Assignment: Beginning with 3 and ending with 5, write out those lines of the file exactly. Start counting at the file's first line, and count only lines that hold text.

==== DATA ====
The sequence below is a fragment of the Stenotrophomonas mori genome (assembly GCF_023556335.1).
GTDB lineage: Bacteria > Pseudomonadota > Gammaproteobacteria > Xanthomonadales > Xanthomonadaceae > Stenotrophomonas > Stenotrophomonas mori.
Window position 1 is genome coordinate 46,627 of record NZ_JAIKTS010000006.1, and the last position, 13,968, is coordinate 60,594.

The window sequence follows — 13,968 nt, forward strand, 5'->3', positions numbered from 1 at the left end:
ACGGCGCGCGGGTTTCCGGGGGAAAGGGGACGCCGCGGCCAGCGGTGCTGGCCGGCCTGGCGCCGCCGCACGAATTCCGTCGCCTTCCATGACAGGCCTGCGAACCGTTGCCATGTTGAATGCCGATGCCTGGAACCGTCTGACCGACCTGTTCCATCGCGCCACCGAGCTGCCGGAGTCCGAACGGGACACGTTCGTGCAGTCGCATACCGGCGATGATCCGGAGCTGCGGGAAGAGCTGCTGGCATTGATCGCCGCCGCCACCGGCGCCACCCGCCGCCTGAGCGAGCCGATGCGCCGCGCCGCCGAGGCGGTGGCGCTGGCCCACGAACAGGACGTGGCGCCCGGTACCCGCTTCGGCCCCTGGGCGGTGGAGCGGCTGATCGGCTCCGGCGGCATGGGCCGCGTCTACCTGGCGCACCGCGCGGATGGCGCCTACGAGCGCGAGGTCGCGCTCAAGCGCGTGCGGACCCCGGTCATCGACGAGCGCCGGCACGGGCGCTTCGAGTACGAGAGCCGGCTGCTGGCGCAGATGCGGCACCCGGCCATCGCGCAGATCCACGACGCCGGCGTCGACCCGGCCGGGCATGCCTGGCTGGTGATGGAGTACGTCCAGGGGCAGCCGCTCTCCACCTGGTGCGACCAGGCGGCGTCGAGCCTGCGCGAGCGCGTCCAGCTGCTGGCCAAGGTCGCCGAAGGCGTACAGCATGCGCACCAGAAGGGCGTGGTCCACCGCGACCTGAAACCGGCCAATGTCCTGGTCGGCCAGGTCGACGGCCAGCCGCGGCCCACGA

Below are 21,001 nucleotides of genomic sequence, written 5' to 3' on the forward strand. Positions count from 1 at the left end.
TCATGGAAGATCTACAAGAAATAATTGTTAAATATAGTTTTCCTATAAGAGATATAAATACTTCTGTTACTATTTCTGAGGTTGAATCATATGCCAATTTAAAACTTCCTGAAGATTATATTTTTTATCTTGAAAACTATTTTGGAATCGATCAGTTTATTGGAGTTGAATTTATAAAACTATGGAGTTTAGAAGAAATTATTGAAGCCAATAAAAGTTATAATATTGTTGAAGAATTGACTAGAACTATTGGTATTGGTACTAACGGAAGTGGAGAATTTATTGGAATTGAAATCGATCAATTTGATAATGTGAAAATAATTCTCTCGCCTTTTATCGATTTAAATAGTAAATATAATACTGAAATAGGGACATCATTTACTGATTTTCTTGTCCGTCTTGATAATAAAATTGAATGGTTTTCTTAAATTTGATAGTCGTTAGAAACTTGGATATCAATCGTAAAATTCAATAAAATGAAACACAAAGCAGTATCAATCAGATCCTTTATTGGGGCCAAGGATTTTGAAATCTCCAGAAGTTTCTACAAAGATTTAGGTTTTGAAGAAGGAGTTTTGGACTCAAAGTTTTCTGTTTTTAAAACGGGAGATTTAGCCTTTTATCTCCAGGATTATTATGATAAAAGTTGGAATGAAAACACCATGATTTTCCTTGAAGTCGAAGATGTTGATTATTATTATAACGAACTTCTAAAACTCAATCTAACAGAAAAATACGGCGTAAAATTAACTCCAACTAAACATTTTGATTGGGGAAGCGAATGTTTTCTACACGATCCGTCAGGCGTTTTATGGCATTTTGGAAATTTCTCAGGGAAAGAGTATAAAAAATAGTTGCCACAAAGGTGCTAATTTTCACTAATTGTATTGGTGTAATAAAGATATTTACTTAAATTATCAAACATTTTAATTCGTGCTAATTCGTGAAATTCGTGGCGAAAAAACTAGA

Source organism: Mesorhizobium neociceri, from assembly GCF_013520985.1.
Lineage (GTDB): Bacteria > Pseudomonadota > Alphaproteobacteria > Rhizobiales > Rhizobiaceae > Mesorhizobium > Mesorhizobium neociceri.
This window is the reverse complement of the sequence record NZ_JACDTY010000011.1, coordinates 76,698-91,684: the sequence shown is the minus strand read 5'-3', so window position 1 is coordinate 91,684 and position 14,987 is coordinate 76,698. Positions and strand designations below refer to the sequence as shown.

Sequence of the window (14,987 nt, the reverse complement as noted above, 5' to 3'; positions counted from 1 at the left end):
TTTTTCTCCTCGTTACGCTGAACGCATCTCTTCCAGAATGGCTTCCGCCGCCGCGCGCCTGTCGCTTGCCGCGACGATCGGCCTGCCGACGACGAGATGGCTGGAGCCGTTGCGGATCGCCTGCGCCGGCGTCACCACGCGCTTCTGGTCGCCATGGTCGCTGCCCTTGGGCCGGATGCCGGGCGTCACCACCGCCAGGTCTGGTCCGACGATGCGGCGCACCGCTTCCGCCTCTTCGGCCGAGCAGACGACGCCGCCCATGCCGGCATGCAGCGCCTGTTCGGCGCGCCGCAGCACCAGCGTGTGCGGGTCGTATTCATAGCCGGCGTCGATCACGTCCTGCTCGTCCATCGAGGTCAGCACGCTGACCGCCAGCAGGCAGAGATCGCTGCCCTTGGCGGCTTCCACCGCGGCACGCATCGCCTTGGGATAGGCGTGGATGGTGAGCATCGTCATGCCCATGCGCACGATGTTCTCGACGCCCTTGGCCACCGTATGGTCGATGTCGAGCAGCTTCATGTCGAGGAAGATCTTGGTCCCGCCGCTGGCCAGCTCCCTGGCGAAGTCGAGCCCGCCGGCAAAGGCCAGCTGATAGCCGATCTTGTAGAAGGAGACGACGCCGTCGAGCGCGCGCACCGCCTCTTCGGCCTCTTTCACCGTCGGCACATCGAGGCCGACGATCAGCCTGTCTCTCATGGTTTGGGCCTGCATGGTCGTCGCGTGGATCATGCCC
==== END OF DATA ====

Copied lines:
Window position 1 is genome coordinate 46,627 of record NZ_JAIKTS010000006.1, and the last position, 13,968, is coordinate 60,594.

The window sequence follows — 13,968 nt, forward strand, 5'->3', positions numbered from 1 at the left end:
ACGGCGCGCGGGTTTCCGGGGGAAAGGGGACGCCGCGGCCAGCGGTGCTGGCCGGCCTGGCGCCGCCGCACGAATTCCGTCGCCTTCCATGACAGGCCTGCGAACCGTTGCCATGTTGAATGCCGATGCCTGGAACCGTCTGACCGACCTGTTCCATCGCGCCACCGAGCTGCCGGAGTCCGAACGGGACACGTTCGTGCAGTCGCATACCGGCGATGATCCGGAGCTGCGGGAAGAGCTGCTGGCATTGATCGCCGCCGCCACCGGCGCCACCCGCCGCCTGAGCGAGCCGATGCGCCGCGCCGCCGAGGCGGTGGCGCTGGCCCACGAACAGGACGTGGCGCCCGGTACCCGCTTCGGCCCCTGGGCGGTGGAGCGGCTGATCGGCTCCGGCGGCATGGGCCGCGTCTACCTGGCGCACCGCGCGGATGGCGCCTACGAGCGCGAGGTCGCGCTCAAGCGCGTGCGGACCCCGGTCATCGACGAGCGCCGGCACGGGCGCTTCGAGTACGAGAGCCGGCTGCTGGCGCAGATGCGGCACCCGGCCATCGCGCAGATCCACGACGCCGGCGTCGACCCGGCCGGGCATGCCTGGCTGGTGATGGAGTACGTCCAGGGGCAGCCGCTCTCCACCTGGTGCGACCAGGCGGCGTCGAGCCTGCGCGAGCGCGTCCAGCTGCTGGCCAAGGTCGCCGAAGGCGTACAGCATGCGCACCAGAAGGGCGTGGTCCACCGCGACCTGAAACCGGCCAATGTCCTGGTCGGCCAGGTCGACGGCCAGCCGCGGCCCACGA